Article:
September 20, 2011

Concerns voiced over looming ADA compliance deadline

Article on 2012 ADA regulations. With new ATMs (or relocated ATMs) voice guidance is mandatory for example.

Concerns voiced over looming ADA compliance deadline | ATM Marketplace

By Cary Stemle

After watching independent ATM deployers get sued left and right over fee stickers (and feeling a little sting himself), Ron Fadel, an attorney-turned-IAD, sees a similar legal scenario taking shape as the critical date of March 15, 2012 quickly bears down on the ATM industry.

On that day, new Americans with Disabilities Act regulations, which have been coming down the pike since updated ADA guidelines were published in 2004, will finally become law. Fadel, who runs Avery Scott, an IAD in Louisville, Ky., sees his colleagues getting blindsided.

“I don’t know if you’ll get speculative people driving up and down the interstates checking for ADA compliance, but there are more things that can go wrong with ADA,” he said. “And no one I have talked to or read about gives me any indication they have a handle on it.”

One problem, said Jason Kuhn of Payment Alliance International, is that manufacturers began to modify ATMs to comply with the 2004 guidelines. But some guidelines were further modified, he said, leaving the machines’ ultimate compliance in doubt.

“The Department of Justice is pretty good about being intentionally vague,” Kuhn said.

Another problem is misinformation. Many IADs and banks believe they’ll be granted safe harbor across a wide range of issues and can avoid making widespread alterations by claiming financial hardship. But that’s simply untrue, Fadel said. The new law will cut some slack in narrow instances — for example, a machine that was installed by 2010 and met the original 1991 ADA guidelines pertaining to height and reach is grandfathered, as long as the machine stays where it is.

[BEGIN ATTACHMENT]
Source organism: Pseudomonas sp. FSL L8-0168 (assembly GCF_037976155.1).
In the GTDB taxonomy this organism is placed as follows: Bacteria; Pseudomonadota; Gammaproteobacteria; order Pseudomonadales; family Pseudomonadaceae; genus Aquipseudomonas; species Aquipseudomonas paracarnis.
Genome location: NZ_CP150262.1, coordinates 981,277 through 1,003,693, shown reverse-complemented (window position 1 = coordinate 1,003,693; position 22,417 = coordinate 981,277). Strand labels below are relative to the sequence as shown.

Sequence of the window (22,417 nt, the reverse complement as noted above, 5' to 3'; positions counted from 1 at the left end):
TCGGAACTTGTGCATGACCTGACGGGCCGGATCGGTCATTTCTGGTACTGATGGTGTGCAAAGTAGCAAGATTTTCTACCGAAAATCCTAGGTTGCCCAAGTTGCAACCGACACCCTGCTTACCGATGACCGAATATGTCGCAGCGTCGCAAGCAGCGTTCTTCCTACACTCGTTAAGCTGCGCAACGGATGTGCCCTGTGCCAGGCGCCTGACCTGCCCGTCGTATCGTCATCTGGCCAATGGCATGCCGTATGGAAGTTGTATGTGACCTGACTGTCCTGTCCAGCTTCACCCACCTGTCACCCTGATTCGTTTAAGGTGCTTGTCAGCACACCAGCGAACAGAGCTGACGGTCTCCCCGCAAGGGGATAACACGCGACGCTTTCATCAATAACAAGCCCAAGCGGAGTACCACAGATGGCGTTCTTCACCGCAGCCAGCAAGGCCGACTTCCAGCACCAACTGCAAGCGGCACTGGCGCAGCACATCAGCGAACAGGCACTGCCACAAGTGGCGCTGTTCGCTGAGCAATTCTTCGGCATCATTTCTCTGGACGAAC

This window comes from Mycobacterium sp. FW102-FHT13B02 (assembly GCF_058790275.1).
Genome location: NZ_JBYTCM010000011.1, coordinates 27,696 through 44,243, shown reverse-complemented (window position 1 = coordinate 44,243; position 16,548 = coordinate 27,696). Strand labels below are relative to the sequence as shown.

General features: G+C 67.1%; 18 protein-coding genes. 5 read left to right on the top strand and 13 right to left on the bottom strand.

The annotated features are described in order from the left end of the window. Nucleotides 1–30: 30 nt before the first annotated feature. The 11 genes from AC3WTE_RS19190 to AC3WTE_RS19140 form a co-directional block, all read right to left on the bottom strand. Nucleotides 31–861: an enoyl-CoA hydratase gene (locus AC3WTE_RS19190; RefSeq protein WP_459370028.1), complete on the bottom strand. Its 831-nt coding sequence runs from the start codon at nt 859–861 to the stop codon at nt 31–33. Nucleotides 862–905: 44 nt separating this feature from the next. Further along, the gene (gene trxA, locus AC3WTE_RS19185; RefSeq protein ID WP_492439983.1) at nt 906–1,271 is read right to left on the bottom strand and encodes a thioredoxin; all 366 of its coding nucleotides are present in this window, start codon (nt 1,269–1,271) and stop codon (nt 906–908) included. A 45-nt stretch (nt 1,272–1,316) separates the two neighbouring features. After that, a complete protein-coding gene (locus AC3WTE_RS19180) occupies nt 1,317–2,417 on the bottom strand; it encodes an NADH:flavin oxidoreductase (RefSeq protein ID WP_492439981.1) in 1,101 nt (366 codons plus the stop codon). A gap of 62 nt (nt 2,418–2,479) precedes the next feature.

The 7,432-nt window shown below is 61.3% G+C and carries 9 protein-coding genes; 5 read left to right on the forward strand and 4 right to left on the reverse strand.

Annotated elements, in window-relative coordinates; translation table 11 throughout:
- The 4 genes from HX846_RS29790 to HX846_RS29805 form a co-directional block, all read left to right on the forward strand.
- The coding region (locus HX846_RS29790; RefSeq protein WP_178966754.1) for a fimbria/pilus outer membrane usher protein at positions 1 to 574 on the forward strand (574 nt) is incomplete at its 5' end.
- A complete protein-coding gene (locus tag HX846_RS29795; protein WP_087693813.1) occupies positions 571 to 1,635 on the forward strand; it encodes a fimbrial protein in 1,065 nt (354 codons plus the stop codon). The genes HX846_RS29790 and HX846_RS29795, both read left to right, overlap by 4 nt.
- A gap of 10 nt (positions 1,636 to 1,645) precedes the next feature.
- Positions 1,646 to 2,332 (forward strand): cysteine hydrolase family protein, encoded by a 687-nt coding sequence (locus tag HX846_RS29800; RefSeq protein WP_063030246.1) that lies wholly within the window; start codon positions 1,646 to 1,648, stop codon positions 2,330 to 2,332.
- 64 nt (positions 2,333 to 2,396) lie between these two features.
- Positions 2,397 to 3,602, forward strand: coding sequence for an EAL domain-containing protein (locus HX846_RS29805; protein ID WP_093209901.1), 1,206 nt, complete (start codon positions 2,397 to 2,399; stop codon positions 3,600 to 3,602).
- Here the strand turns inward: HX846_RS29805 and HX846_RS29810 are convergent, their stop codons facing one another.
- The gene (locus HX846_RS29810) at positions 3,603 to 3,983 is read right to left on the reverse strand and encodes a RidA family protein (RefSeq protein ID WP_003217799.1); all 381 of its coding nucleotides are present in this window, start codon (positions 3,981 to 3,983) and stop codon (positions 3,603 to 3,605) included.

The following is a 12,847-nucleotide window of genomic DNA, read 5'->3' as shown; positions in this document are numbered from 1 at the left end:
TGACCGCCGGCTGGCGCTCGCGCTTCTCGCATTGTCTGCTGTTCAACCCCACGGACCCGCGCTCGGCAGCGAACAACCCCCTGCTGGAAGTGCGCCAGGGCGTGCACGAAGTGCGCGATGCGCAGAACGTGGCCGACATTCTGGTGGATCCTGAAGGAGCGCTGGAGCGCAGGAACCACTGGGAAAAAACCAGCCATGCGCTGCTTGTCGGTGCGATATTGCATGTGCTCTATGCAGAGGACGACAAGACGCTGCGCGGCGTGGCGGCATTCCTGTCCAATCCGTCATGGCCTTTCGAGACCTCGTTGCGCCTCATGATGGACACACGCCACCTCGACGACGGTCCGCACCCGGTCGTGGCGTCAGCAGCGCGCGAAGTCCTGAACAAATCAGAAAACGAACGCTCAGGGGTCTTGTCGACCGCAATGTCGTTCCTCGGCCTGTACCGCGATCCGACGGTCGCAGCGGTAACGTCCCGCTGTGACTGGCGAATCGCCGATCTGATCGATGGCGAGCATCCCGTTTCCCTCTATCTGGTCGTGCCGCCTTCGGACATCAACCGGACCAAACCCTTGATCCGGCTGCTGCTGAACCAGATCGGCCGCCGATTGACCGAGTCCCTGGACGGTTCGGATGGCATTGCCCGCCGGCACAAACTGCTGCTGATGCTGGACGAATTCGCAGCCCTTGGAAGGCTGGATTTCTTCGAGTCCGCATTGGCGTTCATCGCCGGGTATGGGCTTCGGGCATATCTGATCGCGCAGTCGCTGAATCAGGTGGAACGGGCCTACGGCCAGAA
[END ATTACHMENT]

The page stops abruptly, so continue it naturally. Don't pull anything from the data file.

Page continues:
Relocate it, however, and the exemption is gone. And voice guidance is non-negotiable.

“If you don’t have voice guidance,” Kuhn said, “you are in a world of hurt. Voice guidance is an absolute requirement.”

Some of the misinformation is coming from parties who should know better, said ADA compliance expert Sam M. Ditzion, CEO of Tremont Capital Group Inc., an ATM industry consulting firm. He declined to name names, but said, “A large number of people in very prominent positions in the ATM industry are communicating inaccurate interpretations of the highly technical regulations to large numbers of IADs. It’s very, very dangerous and will likely lead to significant liability to many stakeholders in the industry.”

The price of ADA compliance

Kuhn noted that ATMs can often be modified to gain compliance — replacing a keypad, for example — but that will add up quickly, and there is a point when the cost-benefit analysis dictates replacing a machine. Many older machines, he said, will simply need to be retired.

Then there are the potential legal costs. Many insiders fear a repeat of the fee sticker lawsuits as advocacy groups find vulnerabilities and file class action lawsuits on behalf of all disabled people. Some state laws, Fadel said, will allow for large recoveries. Further, he said, the new regulations greatly expand who is protected by the ADA.

None of this is unforeseen, but because the new regulations are not quite actual law, Kuhn said, there’s never been anyone to sue. That will change in March. He and Fadel are often asked by customers who will be liable — for example, can an IAD be held responsible if a convenience store operator stages a crate of soft drinks in front of an ATM?

“The portions of the ADA that affect ATMs are not top of mind for someone who is worrying about having enough beer and cigarettes to sell for the weekend,” Kuhn said.

The short answer: It depends. Both men believe attorneys will sue everyone involved and let the courts sort it out.

Fadel understands that; he paid an attorney $5,000 to answer a fee sticker lawsuit. The suit was dismissed. He has reworked his contracts to hold him harmless in the event of an ADA lawsuit prompted by the actions of his clients.

“It’s not just the threat of suits, but also the hundreds of thousands of dollars in attorneys’ fees to begin addressing a suit,” Ditzion said. “It can get extremely expensive very quickly.”

Kuhn said his company is working hard to educate its market partners. It has trained its sales force to become ADA experts, issued a white paper and established a forum on its website, which he said has gotten quite active.

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Posted by staff at September 20, 2011 08:13 AM